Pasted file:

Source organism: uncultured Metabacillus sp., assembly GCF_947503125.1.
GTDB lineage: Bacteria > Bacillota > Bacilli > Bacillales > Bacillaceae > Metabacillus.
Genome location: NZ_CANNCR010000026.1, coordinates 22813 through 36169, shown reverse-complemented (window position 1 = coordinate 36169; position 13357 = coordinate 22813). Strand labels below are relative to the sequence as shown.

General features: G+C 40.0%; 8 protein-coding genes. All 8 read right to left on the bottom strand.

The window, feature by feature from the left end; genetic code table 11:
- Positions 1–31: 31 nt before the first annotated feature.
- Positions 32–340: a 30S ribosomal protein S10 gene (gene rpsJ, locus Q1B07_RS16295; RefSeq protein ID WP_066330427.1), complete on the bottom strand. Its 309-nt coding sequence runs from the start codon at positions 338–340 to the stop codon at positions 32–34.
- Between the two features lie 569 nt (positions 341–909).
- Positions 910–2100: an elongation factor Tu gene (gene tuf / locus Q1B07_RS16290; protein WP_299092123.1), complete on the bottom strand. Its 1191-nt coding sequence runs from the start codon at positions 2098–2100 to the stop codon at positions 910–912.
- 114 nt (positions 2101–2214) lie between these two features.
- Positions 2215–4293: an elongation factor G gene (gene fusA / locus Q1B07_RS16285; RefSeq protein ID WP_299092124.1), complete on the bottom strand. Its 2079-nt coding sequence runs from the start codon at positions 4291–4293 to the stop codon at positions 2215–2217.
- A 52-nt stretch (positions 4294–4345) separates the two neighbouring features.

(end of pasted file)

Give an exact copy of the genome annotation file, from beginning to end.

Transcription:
Source organism: uncultured Metabacillus sp., assembly GCF_947503125.1.
GTDB lineage: Bacteria > Bacillota > Bacilli > Bacillales > Bacillaceae > Metabacillus.
Genome location: NZ_CANNCR010000026.1, coordinates 22813 through 36169, shown reverse-complemented (window position 1 = coordinate 36169; position 13357 = coordinate 22813). Strand labels below are relative to the sequence as shown.

General features: G+C 40.0%; 8 protein-coding genes. All 8 read right to left on the bottom strand.

The window, feature by feature from the left end; genetic code table 11:
- Positions 1–31: 31 nt before the first annotated feature.
- Positions 32–340: a 30S ribosomal protein S10 gene (gene rpsJ, locus Q1B07_RS16295; RefSeq protein ID WP_066330427.1), complete on the bottom strand. Its 309-nt coding sequence runs from the start codon at positions 338–340 to the stop codon at positions 32–34.
- Between the two features lie 569 nt (positions 341–909).
- Positions 910–2100: an elongation factor Tu gene (gene tuf / locus Q1B07_RS16290; protein WP_299092123.1), complete on the bottom strand. Its 1191-nt coding sequence runs from the start codon at positions 2098–2100 to the stop codon at positions 910–912.
- 114 nt (positions 2101–2214) lie between these two features.
- Positions 2215–4293: an elongation factor G gene (gene fusA / locus Q1B07_RS16285; RefSeq protein ID WP_299092124.1), complete on the bottom strand. Its 2079-nt coding sequence runs from the start codon at positions 4291–4293 to the stop codon at positions 2215–2217.
- A 52-nt stretch (positions 4294–4345) separates the two neighbouring features.